En Español

Q. Who is Mr. Smarty Plants?

A: There are those who suspect Wildflower Center volunteers are the culpable and capable culprits. Yet, others think staff members play some, albeit small, role. You can torture us with your plant questions, but we will never reveal the Green Guru's secret identity.

Help us grow by giving to the Plant Database Fund or by becoming a member

Did you know you can access the Native Plant Information Network with your web-enabled smartphone?

Share

Ask Mr. Smarty Plants

Ask Mr. Smarty Plants is a free service provided by the staff and volunteers at the Lady Bird Johnson Wildflower Center.

Search Smarty Plants
    
 
See a list of all Smarty Plants questions

Please forgive us, but Mr. Smarty Plants has been overwhelmed by a flood of mail and must take a break for awhile to catch up. We hope to be accepting new questions again soon. Thank you!

Need help with plant identification, visit the plant identification page.

 
rate this answer
Not Yet Rated

Wednesday - June 26, 2013

From: Winston-Salem, NC
Region: Southeast
Topic: Privacy Screening, Shrubs, Trees
Title: Privacy Screening of House Next Door in NC
Answered by: Anne Van Nest

QUESTION:

Hello, I live in the house my parents bought in 1971 in Winston-Salem, NC. The house beside me is an eyesore and for sale at a very low price. I am afraid the condition of the house and yard next door will continue to deteriorate or I may end up with undesirable neighbors. I need to put up a privacy screen between my driveway and the yard next door ASAP (hopefully before the house next door sells). What kind of tree or bush grows best for my area, hopefully something fast growing that will provide a good privacy screen? The area is in partial sun.

ANSWER:

The first place to go to find a list of potential plants for your privacy screen is our Native Plant Database.  Use the Combination Search feature instead of Recommended Species. This will provide a bigger selection with much more choice to narrow down. The volunteers and staff at the Wildflower Center who maintain the database have partners in different regions to help with these recommended species lists based on what is easy to access in local nurseries.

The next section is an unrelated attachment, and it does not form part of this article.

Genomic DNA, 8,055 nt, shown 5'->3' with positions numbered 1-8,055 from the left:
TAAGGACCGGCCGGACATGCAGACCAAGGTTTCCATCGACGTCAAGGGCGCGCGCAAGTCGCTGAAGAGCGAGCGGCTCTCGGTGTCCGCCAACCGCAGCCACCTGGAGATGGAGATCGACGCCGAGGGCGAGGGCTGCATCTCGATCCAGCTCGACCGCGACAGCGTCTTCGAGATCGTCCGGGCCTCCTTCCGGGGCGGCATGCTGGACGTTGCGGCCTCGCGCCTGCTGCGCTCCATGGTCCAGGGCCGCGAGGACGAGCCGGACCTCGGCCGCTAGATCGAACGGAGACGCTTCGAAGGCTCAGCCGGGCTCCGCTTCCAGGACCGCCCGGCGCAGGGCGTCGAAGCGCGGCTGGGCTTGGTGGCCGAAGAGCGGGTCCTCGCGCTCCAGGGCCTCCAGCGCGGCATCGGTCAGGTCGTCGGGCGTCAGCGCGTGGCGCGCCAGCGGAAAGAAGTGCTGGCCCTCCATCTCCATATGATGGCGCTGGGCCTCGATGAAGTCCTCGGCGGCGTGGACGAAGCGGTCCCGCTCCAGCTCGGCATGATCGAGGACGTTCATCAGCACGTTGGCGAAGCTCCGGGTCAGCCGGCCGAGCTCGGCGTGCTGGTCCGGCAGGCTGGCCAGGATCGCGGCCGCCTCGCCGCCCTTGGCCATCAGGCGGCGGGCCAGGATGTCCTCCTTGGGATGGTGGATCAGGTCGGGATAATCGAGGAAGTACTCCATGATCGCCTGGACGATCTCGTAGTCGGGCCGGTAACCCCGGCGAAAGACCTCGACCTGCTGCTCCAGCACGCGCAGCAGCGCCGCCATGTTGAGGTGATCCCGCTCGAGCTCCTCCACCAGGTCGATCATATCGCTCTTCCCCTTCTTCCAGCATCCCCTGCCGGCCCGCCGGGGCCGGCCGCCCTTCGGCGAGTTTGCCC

Under Combination Search, select the following categories: State – North Carolina, Habit – tree, shrub, Duration – perennial, Leaf Retention – semi-evergreen and evergreen, Light Requirement – part shade, Soil Moisture – moist, Size – 12-36 ft. You can narrow down this search further by indicating blooming time and bloom color too if you like.
These search criteria will give you several trees and shrubs to consider then you will have to look at the ultimate width to see if they will fit in your space, how dense of a plant you need, and how tall they have to be to screen your view. Follow each plant link to our webpage for that plant to learn its growing conditions, bloom time, etc. At the bottom of each plant webpage, under Additional Resources, there is a link to the USDA webpage for that plant. Take a look there for more specific details about suitability before you put them on your final planting list.

Some trees and shrubs to consider:

Ilex coriacea (large gallberry)

Ilex glabra (inkberry)

Ilex myrtifolia (myrtle dahoon)

Ilex vomitoria (yaupon)

Juniperus virginiana var. silicicola (Southern red-cedar)

Leucothoe fontanesiana (drooping leucothoe)

Lyonia lucida (fetterbush lyonia)

Morella cerifera (wax myrtle)

Osmanthus americanus (devilwood)

Rhododendron maximum (great laurel)

Prunus caroliniana (cherry laurel)

Taxus canadensis (Canada yew) 

 

From the Image Gallery


Inkberry
Ilex glabra

Myrtle dahoon
Ilex myrtifolia

Yaupon
Ilex vomitoria

Yaupon
Ilex vomitoria

Highland doghobble
Leucothoe fontanesiana

Fetterbush lyonia
Lyonia lucida

Wax myrtle
Morella cerifera

Wax myrtle
Morella cerifera

American olive
Osmanthus americanus

American olive
Osmanthus americanus

Great laurel
Rhododendron maximum

Cherry laurel
Prunus caroliniana

More Trees Questions

Amendments for faster-growing trees from Bulverde TX
July 04, 2010 - What faster growing trees will grow in black gumbo clay that is about 12 inches deep above caliche rock in full sun with a sprinkler system set on 1 inch/week? How many and how much amendments such...
view the full question and answer

Non-native Norfolk Pine suffering in Corpus Christi TX
August 02, 2011 - About ten yrs. ago I transplanted my Norfolk Pine into the ground in my backyard. With all the frosty weather of 2010/2011 the Spring brought a browning/dying of a lot of the Norfolk Pines in this are...
view the full question and answer

Trees for privacy screen
August 08, 2012 - Hello, We'd like to plant a privacy screen to hide our view of an adjacent apartment complex. Ideally the trees or other plantings might be a native species, and preferably they would eventually rea...
view the full question and answer

Spot for communion and tree planting on Long Island
February 20, 2012 - I'm planning to combine my son's communion and a tree planting memorial for his uncle/godfather that passed on Valentine's Day. I'm looking for a venue on Long Island that can combine both on May ...
view the full question and answer

Trouble with live oak in McKinney, TX
June 13, 2013 - We moved into a suburban home with a live oak tree with a trunk diameter of about 50". I noticed recently how yellow the leaves look compared to the other live oak in the yard. There is not a pattern...
view the full question and answer

Support the Wildflower Center by Donating Online or Becoming a Member today.
E-NEWSLETTER | BECOME A MEMBER | DONATE NOW | MEDIA | JOBS | SITEMAP | STAFF INTRANET
© 2016 Lady Bird Johnson Wildflower Center